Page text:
5th Theistic Ethics Workshop
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Goal: Contemporary philosophy of religion has been richly informed by important work in metaphysics and epistemology. At the same time, there has not been nearly as much work done at the intersection of philosophy of religion and meta-ethics or normative theory. To help inspire more good work in this area, Christian Miller (Wake Forest), Mark Murphy (Georgetown), and Chris Tucker (William and Mary) have been organizing a series of annual workshops on theistic ethics for the past several years.
Logistics: The fifth workshop will held in the Department of Philosophy at Georgetown University. We begin with the first paper on the evening of Thursday, October 10 and will conclude at the end of the day on Saturday, October 12, 2018. There are four invited papers and will be five spots for submitted papers. All papers have 40 minutes for presentation and at least 40 minutes for discussion.
Themes: “Theistic ethics” is to be understood broadly to include such topics as divine command and divine will theories, God and natural law, ethics and the problem of evil, moral arguments for a theistic being, infused and acquired virtues, the harms and benefits of theistic religions, specific ethical issues in Judaism, Christianity, or Islam, and many other topics as well.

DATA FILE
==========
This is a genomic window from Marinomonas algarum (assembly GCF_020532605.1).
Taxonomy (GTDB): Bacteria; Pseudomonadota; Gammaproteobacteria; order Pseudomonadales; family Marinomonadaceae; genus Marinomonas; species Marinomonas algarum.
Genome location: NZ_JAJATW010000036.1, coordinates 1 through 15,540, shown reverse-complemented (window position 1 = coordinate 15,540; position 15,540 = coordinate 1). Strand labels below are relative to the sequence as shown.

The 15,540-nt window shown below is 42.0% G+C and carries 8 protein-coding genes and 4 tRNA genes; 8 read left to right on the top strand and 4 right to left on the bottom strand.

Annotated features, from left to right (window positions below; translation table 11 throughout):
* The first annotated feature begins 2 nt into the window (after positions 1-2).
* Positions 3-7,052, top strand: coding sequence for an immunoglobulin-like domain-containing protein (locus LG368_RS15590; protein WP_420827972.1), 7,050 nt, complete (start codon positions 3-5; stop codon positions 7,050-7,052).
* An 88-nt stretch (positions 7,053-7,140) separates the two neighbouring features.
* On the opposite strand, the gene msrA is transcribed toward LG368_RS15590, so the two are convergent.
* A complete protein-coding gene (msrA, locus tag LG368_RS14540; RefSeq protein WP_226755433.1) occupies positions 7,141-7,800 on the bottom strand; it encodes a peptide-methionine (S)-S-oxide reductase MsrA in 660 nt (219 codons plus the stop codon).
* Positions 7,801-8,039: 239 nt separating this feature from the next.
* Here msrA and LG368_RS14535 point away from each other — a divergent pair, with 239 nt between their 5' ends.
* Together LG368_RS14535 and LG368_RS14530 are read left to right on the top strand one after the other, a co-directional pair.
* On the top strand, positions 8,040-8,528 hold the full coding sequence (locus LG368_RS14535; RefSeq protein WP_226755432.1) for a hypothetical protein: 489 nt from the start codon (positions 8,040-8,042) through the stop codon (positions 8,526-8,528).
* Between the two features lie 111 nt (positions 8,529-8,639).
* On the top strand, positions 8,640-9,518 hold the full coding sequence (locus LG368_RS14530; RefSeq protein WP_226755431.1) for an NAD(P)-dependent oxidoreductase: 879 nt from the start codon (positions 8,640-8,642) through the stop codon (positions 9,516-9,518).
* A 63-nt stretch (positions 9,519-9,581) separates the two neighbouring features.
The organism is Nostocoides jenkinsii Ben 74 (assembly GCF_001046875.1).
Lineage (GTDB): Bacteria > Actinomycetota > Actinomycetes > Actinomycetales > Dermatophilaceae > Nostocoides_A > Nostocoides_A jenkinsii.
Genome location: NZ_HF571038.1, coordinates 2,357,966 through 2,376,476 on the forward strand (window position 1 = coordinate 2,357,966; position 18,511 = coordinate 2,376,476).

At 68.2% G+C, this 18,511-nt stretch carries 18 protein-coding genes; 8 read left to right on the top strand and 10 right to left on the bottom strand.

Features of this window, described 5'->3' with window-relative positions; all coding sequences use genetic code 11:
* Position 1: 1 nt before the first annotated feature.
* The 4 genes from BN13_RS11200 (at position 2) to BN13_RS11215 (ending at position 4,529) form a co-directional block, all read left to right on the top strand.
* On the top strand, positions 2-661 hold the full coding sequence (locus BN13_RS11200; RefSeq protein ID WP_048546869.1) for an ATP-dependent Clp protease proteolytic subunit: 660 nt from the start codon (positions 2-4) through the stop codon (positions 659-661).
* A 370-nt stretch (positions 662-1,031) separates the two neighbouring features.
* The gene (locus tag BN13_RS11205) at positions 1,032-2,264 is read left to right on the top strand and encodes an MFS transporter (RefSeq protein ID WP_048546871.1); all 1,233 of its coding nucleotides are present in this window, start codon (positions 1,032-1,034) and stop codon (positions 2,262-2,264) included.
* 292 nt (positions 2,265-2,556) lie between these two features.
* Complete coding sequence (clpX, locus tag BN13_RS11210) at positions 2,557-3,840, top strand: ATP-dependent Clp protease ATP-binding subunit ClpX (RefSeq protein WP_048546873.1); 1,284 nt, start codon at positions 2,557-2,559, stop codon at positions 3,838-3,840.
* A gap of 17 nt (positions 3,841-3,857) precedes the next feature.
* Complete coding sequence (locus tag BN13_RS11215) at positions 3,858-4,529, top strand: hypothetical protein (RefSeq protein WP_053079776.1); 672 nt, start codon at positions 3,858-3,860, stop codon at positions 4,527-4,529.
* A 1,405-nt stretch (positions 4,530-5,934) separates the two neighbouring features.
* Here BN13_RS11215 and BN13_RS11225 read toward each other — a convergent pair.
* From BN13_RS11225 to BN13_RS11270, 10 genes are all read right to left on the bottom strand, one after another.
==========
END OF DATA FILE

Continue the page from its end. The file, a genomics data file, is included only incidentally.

Applying: Those interested in participating should submit an abstract of up to 750 words and a current C.V. to Mark Murphy (firstname.lastname@example.org) by May 1, 2019. Word or PDF file formats only. Please prepare abstracts for anonymous review, for although the organizers seek to have a balanced program both in terms of topics and presenters, the initial stage of review will be done anonymously. Submitters to a previous year’s workshop, whether successful or unsuccessful, are welcome to apply to this year’s workshop.
Questions about the workshop should be sent to email@example.com. Notification will be made by June 1, 2019. If your abstract is selected, we will cover all of your expenses for the workshop, including travel (this includes international travel). Co-authors are welcome, but only one author’s expenses can be covered. You do not have to send your paper in advance of the workshop, and it certainly can be a work in progress.
Supported by funding from the Robert L. McDevitt, K.S.G., K.C.H.S and Catherine H. McDevitt, L.C.H.S. Chair in Religious Philosophy.
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